You can be forgiven if, like me, you were a bit depressed to hear that the war had started. But this is no time to go into a funk. It’s time to sustain and build the peace movement, and engage in a full-throated debate about the meaning of this war. Otherwise, as Michael Klare has noted, this could be the first of many resource-driven wars for regime change. If the millions who turned out at demonstrations in New York, Washington, Chicago, San Francisco and throughout the world since the war started are any indication, the global peace movement is up to the challenge.
At a recent panel discussion sponsored by the Nation Institute in honor of Eric Alterman’s new book, What Liberal Media?, syndicated columnist and cultural critic Stanley Crouch suggested that a major problem facing the antiwar movement is that “the war might not last more than a few weeks.” Therefore, how can people expect to build the kind of opposition that was built during the Vietnam War, which dragged on for years and years?
Crouch’s analogy is based on a flawed definition of the problem, even if the war ends as quickly as he predicted, which, right now, is far from certain. To be effective, the antiwar movement cannot limit itself to being against the war with Iraq–it must be against the “war without end” doctrine of military first strikes, nuclear saber-rattling and aggressive unilateralism, of which the Iraq war is just the opening act.
The chances of preventing George W. Bush–a true believer in the cleansing powers of military force if there ever was one–from going to war with Iraq were always small. But look what the global antiwar movement accomplished: We forced the Bush Administration to take the issue to the UN; we turned out millions of people in the largest coordinated protests in history; we helped embolden swing states like Guinea, Cameroon, Mexico, Chile, Angola and Pakistan to resist US bullying and bribery at the UN Security Council; we put the future of entire governments at risk when they attempted to side with the United States against the will of their own people. And the start of the war has not diminished the energy and creativity of our movement; if anything, it has sparked renewed determination among antiwar forces.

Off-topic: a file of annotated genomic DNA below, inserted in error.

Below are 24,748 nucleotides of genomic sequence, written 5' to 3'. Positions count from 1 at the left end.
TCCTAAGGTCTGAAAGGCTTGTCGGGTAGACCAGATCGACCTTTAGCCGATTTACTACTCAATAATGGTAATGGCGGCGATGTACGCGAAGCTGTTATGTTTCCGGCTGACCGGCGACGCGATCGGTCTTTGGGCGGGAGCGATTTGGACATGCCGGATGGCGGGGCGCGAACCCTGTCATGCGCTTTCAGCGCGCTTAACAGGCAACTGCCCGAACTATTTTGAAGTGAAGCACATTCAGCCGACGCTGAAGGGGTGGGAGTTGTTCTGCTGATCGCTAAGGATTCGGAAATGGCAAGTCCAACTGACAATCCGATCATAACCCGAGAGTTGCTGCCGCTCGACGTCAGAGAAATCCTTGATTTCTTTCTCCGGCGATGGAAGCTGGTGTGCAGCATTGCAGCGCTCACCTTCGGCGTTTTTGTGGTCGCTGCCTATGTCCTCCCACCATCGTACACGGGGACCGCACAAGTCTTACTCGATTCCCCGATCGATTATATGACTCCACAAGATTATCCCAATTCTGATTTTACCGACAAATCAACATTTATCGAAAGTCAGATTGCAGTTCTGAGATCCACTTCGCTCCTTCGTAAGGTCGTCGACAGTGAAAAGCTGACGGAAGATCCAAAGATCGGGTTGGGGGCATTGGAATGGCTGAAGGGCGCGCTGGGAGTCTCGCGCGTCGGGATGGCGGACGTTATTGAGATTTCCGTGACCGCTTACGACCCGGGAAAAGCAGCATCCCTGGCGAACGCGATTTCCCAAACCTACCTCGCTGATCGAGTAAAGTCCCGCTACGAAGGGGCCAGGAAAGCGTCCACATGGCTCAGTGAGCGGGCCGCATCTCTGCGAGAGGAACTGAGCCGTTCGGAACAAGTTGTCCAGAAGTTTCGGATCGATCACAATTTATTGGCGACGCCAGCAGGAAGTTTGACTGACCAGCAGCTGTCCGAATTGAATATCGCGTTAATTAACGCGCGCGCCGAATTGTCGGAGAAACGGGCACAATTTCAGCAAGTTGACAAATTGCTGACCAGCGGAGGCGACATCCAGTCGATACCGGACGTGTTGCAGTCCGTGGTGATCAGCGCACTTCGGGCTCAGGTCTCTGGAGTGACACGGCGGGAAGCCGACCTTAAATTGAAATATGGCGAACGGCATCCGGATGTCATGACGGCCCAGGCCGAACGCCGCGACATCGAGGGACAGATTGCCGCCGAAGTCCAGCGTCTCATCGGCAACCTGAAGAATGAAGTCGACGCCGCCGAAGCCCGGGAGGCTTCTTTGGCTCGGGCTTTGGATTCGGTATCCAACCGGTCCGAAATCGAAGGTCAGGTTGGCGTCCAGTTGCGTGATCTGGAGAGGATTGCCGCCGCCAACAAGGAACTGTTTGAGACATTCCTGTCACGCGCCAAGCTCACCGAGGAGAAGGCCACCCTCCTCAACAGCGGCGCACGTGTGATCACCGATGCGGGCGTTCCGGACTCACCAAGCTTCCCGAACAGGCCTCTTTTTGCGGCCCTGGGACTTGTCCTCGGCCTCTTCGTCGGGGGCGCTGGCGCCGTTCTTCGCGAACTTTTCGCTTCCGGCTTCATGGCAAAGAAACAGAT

This doesn’t sound like a peace movement that is losing. It sounds like a peace movement that lost the first skirmish but is poised to win the larger struggle to put the doctrine of aggressive unilateralism back in the trash bin of history, where it belongs.
For the next few weeks, antiwar voices may be muted in the mainstream media as our loyal press corps covers the Iraq war as if it were a sporting event, emphasizing tactical issues and “who’s winning,” not on whether it was necessary to go to war to disarm Iraq in the first place. I got a glimpse of this phenomenon as I marched down Broadway on March 22, surrounded by hundreds of thousands of like-minded protesters, only to hear one of the top local news radio stations, WCBS-AM, announce in no uncertain terms that a surge in flag sales was proof that the American people are lining up behind President Bush’s policy now that the first bombs have started falling.
The war is an outrage precisely because it is so unnecessary. As the Win Without War coalition has noted, other options were available that would have allowed the Bush Administration to save face and back off from the war. As chief UN inspector Hans Blix pointed out, even if Saddam Hussein had bent over backwards to cooperate with disarmament, it would have taken a minimum of two to three months to accomplish that. The Bush folks could have pressed a resolution for Iraq to disarm within three months or face “serious consequences.” The resolution could have included concrete benchmarks for disarmament to be achieved along the way–not the kind of phony benchmarks that the Blair government was promoting at the last minute but practical, achievable ones that would have given a rhythm and focus to the disarmament process. Three months later, we would either have had a disarmed Saddam Hussein, or a Bush Administration with a much broader coalition for using force.